The thing that connects Mick and Jigsaw, and what makes their use of firearms acceptable, is that they’re human. It might seem like a meaningless distinction since Jason, Michael, and “Bubba” are, of course, biologically human as well. But these embodiments of the archetypal slasher are clearly endowed with dark powers. While Leatherface may simply be blessed with extraordinary strength, his ability to survive the violence of his lifestyle is astonishing; he seems immune to the progressive ravages of old age, has a tremendous tolerance for pain and, (though physically challenged) exhibits incredible vitality. As for Jason and Michael, they’re clearly extraordinary and supernatural, able to survive multiple attacks that would prove fatal to mere mortals. Most significantly each has a penchant for returning from the dead.
This is why the idea of Jason, Leatherface, or Michael using a gun is hard to reconcile: Not only does each seem to revel in the physicality of murder, it simply doesn’t seem fair. I mean, if firearms are basically harmless to them it’s, like, weak sauce. And if bullets can, at most, put one of these bad boys down temporarily (as we saw when Mr. Voorhees rematerialize after being literally obliterated in Jason Goes to Hell), why not give us puny mortals this one, hardly significant measure of security?
It’s almost like there’s a Slasher’s Code of Conduct, one that allows human monsters to use guns when absolutely necessary while making them taboo to those immune (or resistant) to their effects.
Which brings us back to Art the Clown, and why his gunplay in Terrifier was a sticking point in my mind. Did he break The Slasher’s Code? If he exhibits extraordinary abilities, especially hints of immortality (which he indeed seems to), then the answer would be: Yes. Of course, there’s a caveat: At this point in time, we know very little about Art’s origins, the source of his powers, and the limits of his abilities. We might (and hopefully will) learn more about this insidious fiend in future Terrifier installments.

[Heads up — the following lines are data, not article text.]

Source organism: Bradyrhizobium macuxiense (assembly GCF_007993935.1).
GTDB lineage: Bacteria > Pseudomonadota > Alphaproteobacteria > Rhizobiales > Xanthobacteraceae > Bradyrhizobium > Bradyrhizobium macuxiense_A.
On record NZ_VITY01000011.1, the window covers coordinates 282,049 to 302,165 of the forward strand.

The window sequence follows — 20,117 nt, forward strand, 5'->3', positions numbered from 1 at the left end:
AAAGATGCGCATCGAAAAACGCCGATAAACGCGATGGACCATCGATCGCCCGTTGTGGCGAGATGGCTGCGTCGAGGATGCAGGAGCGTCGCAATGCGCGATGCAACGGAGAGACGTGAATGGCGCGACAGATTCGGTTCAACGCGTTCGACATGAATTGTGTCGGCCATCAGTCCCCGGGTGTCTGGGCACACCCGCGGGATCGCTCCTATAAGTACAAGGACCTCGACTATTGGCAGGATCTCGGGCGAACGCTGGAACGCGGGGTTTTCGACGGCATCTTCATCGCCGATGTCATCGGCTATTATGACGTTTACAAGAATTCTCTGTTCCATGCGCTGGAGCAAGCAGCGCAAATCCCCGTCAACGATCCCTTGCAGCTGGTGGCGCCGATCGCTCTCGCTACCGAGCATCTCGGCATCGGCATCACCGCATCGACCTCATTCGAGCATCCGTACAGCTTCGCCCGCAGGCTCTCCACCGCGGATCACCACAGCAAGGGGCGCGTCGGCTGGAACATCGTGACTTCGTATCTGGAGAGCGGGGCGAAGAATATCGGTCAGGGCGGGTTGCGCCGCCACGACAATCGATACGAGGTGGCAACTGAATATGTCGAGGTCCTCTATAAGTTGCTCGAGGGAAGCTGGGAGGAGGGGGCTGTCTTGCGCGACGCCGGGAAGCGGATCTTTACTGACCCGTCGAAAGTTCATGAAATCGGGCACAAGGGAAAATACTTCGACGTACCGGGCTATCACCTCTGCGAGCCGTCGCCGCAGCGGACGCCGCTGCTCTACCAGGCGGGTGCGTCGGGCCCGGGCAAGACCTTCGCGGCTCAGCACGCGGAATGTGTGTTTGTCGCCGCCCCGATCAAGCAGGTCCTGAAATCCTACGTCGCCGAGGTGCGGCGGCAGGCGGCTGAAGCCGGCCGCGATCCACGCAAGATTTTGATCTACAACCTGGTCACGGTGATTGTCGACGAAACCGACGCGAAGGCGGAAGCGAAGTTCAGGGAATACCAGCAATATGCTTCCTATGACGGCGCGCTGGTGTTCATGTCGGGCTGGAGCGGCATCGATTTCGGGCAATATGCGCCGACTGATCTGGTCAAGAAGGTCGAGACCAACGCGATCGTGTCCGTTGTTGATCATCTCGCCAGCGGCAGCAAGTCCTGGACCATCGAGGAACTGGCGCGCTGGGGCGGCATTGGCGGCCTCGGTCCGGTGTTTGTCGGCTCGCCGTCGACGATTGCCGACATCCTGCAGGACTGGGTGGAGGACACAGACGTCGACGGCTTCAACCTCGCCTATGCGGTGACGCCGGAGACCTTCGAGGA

Of course, there’s no official Slasher’s Code—and if there were, it would be impossible to enforce. Filmmakers are bound only by their artistic visions, and we must never forget that some of the world’s greatest innovations and moments of realization come from breaking established protocols. Those who play by the numbers rarely make waves while rule-breakers rock boats—and Art the Clown rocked the fuck out of my boat!
I’d be remiss if I didn’t mention that the ongoing national debate regarding gun control made me more sensitive to this particular aspect of Terrifier. But this isn’t a discussion about the right to bear arms, nor a rallying cry against the use of guns in films. Still, personally, I wondered if guns have become so normalized, they’ve infiltrated places that seem somewhat unusual or unnecessary; in this case, a slasher movie.
So perhaps Art the Clown hasn’t broken any established or unspoken code—but he may have just re-written some. And as long as movies continue to reflect the fears and anxieties of modern society, our ideas of normal, acceptable, and horrifying will evolve.
Now it’s your turn to weigh in. Let us know in the comments section what you think about the use of guns by slashers!
A maniacal clown named Art terrorizes three young women on Halloween night and everyone else who stands in his way.